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Potential breakthrough in cancer as scientists finally discover how tumors ‘hijack’ healthy cells

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Possible breakthrough in cancer as scientists finally discover how tumors ‘hijack’ healthy cells to spread throughout the body

  • Cancer cells ‘hijack’ a process used by healthy cells to spread throughout the body
  • Metastasis – when cancer spreads – was incredibly hard to prevent
  • Researchers have found it difficult to identify key drivers of this process earlier

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A breakthrough in understanding how cancer spreads could lead to better treatments, experts say.

Scientists have discovered that cancer cells ‘hijack’ a process used by healthy cells to spread throughout the body, completely changing the current way of thinking about cancer.

Despite being one of the leading causes of death in cancer patients, metastasis – when cancer spreads – has remained incredibly difficult to prevent.

This is largely because researchers have found it difficult to identify the key drivers of this process, which drugs may be targeted at.

Now they have discovered that a protein called NALCN may play a key role.

In experiments on mice, they found that blocking the activity of the NALCN protein caused metastasis.

A breakthrough in understanding how the spread of cancer could lead to better treatments, according to experts

A breakthrough in understanding how the spread of cancer could lead to better treatments, according to experts

HOW CAN CANCER SPREAD THROUGH THE BLOOD?

Cancerous tumors consist of living cells that multiply uncontrollably.

While most of these new, dangerous cells stick to the original tumor, some are released and can travel through the body through the bloodstream.

Moving cancer cells, if they survive the journey, can become trapped in another part of the body and start one of their own tumors — called a satellite tumor.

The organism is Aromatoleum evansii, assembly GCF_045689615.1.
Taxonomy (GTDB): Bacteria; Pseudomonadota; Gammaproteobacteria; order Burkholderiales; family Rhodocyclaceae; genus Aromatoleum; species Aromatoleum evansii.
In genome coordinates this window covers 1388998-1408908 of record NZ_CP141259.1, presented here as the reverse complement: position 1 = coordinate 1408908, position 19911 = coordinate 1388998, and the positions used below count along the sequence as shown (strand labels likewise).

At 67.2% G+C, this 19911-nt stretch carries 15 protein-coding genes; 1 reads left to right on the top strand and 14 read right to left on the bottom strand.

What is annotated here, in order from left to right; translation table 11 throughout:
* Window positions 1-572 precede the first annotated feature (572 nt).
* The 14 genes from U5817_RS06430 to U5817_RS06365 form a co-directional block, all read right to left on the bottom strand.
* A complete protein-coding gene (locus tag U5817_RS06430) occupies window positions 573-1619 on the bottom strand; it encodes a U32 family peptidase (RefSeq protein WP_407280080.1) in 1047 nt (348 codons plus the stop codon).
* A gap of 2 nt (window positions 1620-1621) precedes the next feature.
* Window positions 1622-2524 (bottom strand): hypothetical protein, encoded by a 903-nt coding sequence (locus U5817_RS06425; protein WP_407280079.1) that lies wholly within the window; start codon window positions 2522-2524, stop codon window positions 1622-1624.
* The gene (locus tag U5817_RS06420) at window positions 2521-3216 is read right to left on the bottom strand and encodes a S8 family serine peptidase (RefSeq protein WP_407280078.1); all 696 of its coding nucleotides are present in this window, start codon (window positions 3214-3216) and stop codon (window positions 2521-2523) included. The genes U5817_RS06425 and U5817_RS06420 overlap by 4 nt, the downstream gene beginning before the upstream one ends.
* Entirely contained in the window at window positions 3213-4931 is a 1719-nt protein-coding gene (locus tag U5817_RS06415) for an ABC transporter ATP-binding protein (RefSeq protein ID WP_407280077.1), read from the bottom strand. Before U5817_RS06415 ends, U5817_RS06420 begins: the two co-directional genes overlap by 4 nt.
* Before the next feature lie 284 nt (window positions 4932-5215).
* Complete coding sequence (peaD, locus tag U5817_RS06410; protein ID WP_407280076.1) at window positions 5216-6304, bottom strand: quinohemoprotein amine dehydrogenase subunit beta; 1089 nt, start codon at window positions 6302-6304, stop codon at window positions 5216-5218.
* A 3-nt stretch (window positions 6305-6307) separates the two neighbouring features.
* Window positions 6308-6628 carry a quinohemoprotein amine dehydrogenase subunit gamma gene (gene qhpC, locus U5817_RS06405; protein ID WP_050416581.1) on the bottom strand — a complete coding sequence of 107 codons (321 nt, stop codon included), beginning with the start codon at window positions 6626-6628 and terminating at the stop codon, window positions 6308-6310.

These metastatic tumors are usually the most dangerous and form secondary cancers that are more difficult and sometimes impossible to cure.

However, of the thousands of moving cancer cells in the blood, only a few will survive. They can be destroyed by the immune system or destroyed by other blood cells.

But some may be able to attach to platelets — clotting components — to form clumps that, if left in the blood vessel, can give the cancer cell time to travel out of the blood and into the body.

Scientists are exploring ways to measure circulating cancer cells as a way to test different types of cancer and figure out which treatments may work best.

Source: Cancer Research UK

They also found that when they removed the protein from mice without cancer, it caused their healthy cells to leave their original tissue and travel throughout the body where they joined other organs.

This suggests that metastasis is not an abnormal process limited to cancer as previously thought, but a normal process used by healthy cells exploited by cancer to migrate to other parts of the body.

Group leader for the study and director of the Cancer Research UK Cambridge Institute, Professor Richard Gilbertson, said: ‘These findings are among the most important to come out of my lab in three decades.

“Not only have we identified one of the elusive drivers of metastasis, but we’ve turned a widely accepted understanding of it on its head by showing how cancer hijacks processes in healthy cells for its own benefit.”

“If validated by further research, it could have far-reaching implications for how we prevent cancer from spreading and allow us to manipulate this process to repair damaged organs.”

NALCN stands for sodium (Na+) leak channel, non-selective. Sodium leak channels are primarily expressed in the central nervous system, but are also found throughout the rest of the body.

These channels sit across the membranes of cells and control the amount of salt going in and out of the cell.

However, it is not yet clear why these channels appear to be so directly involved in cancer metastasis.

Principal investigator of the study and senior research associate at Cancer Research UK Cambridge Institute, Dr. Eric Rahrmann, said: ‘We are incredibly pleased to have identified a single protein that regulates not only how cancer spreads throughout the body, independent of tumor growth, but also the shedding and repair of normal tissue cells.

‘We are developing a clearer picture of the processes that determine how cancer cells spread.

“We can now look at whether there are likely existing drugs that could be repurposed to prevent this mechanism from causing the spread of cancer in patients.”

The findings are published in the journal Nature Genetics.